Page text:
Two books that retell well known myths and legends. Something beyond the ordinary.
How do you react when you hear “Once upon a time…”? I don’t know about you, but I tend to drop everything and flap my ears. A good story can stop me in my tracks. And the best ones are the old ones: mythology and folk tales from across the world. That leads us to Anthony Horowitz’s Legends series. Better known for the Alex Rider series, Horowitz brings his trademark action-packed style into these legends as well. The latest in the series are The Wrath of the Gods and Tricks and Transformations.
Before plunging into the stories, read the “unusually serious” Introduction, where Horowitz talks about the origin of the stories and why he’s chosen to retell them. The Wrath of the Gods, as the title indicates, are stories where humans are punished by the Gods. This book has five stories: three Greek, one Norse and one Inuit. The Greek stories are the most familiar: ‘Pandora’s Box’, ‘The Judgment of Paris’ (right up to the Trojan War) and ‘Narcissus’.
‘Pandora’s Box’ opens with Zeus’ war against the Titans and the punishment of Prometheus. Things move fast and soon the reader is at the point where Pandora’s ready to open the box. Now pay attention to the evils that, according to Horowtiz, flew out of the box. I’m not sure taxation, inflation, fanaticism, sexism, tabloid journalism etc., counted as evils in the earlier versions.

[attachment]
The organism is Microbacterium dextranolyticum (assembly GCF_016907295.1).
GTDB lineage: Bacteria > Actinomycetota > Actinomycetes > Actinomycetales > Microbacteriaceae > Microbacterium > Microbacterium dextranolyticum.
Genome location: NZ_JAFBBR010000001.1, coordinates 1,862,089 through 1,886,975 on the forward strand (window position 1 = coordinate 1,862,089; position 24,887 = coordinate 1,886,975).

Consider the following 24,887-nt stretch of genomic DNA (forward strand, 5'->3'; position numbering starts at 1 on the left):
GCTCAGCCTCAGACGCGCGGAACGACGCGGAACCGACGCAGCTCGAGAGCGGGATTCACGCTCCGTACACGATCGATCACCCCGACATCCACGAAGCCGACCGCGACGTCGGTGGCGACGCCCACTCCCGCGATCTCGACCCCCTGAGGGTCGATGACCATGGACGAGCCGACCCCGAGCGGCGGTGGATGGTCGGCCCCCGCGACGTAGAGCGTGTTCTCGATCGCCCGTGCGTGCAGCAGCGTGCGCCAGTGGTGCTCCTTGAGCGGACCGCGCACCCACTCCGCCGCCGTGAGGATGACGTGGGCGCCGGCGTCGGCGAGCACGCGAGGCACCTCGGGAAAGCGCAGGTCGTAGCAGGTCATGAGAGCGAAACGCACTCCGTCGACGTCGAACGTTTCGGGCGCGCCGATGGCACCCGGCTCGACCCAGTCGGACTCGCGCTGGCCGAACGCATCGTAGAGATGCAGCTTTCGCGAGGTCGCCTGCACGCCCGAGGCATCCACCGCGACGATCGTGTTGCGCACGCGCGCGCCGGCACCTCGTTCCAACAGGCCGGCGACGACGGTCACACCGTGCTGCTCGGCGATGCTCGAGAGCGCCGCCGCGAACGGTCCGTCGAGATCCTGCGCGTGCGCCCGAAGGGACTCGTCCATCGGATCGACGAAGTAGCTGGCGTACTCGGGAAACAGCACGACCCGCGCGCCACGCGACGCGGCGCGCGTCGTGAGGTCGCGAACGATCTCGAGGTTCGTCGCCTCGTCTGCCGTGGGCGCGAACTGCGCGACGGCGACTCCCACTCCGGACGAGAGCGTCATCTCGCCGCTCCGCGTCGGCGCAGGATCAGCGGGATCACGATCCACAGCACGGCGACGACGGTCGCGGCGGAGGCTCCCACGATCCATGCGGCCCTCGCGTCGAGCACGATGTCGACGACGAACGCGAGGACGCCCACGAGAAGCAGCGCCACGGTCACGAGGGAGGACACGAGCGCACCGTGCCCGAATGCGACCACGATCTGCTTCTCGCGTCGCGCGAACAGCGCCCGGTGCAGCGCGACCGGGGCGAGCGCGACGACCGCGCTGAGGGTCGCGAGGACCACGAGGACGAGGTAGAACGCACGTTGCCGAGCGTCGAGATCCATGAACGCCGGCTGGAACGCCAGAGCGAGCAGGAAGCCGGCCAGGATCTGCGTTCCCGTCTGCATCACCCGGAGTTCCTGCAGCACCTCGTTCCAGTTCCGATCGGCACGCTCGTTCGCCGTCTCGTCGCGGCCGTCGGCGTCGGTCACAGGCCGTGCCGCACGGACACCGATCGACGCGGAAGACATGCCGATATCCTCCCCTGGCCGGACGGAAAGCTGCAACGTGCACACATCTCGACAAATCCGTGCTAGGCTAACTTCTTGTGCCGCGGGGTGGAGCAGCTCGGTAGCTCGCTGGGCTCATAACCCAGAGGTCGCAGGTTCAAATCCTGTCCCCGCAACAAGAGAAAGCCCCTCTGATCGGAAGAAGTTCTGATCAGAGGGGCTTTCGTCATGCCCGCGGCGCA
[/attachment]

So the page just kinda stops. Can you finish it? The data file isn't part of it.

After the jealousies and plotting of ‘The Judgement of Paris’, ‘The Stolen Hammer of Thor’ (Norse) is a relief. A simple tale of the macho god of thunder Thor having to dress in drag to retrieve his hammer from the giants, it has its funny moments. The Inuit tale (‘The Ten Fingers of Sedna’) is truly spooky. After you read it, you echo what Horowitz says in his Introduction “I’m not sure what the story of Sedna is all about…” Before you toss the book aside, read the “How to Survive the Greek Gods”. A great end to the book
Tricks and Transformations is supposed to be about tricksters and pranks but at least two stories (both Greek as it turns out) could very well have found a place in The Wrath of the Gods. ‘The Hounds of Actaeon’ and ‘The Spinning Contest’ are both about transformations (Actaeon is turned into a deer and Arachne into a spider) as a result of a god’s anger. Of the six stories in this book, four are Greek; the other two being Japanese and Chinese. The other pieces also don’t quite fit the title; though there are transformations: Glaucus into a merman, Scylla into a monster with dogs sprouting from her waist; Syrinx into marsh reeds. The Japanese story (‘The First Eclipse’) is about how the other gods trick Amaterasu, the goddess of the sun, to come out of hiding. The Chinese story is a well known one: of the monkey who wanted to rule the world. This book ends with six of the worst transformations in Greek myth.
Action, pathos, fun… you’ll get all this and more in these volumes.
THE WRATH OF THE GODS and TRICKS AND TRANSFORMATIONS, Anthony Horowitz, Macmillan, £4.99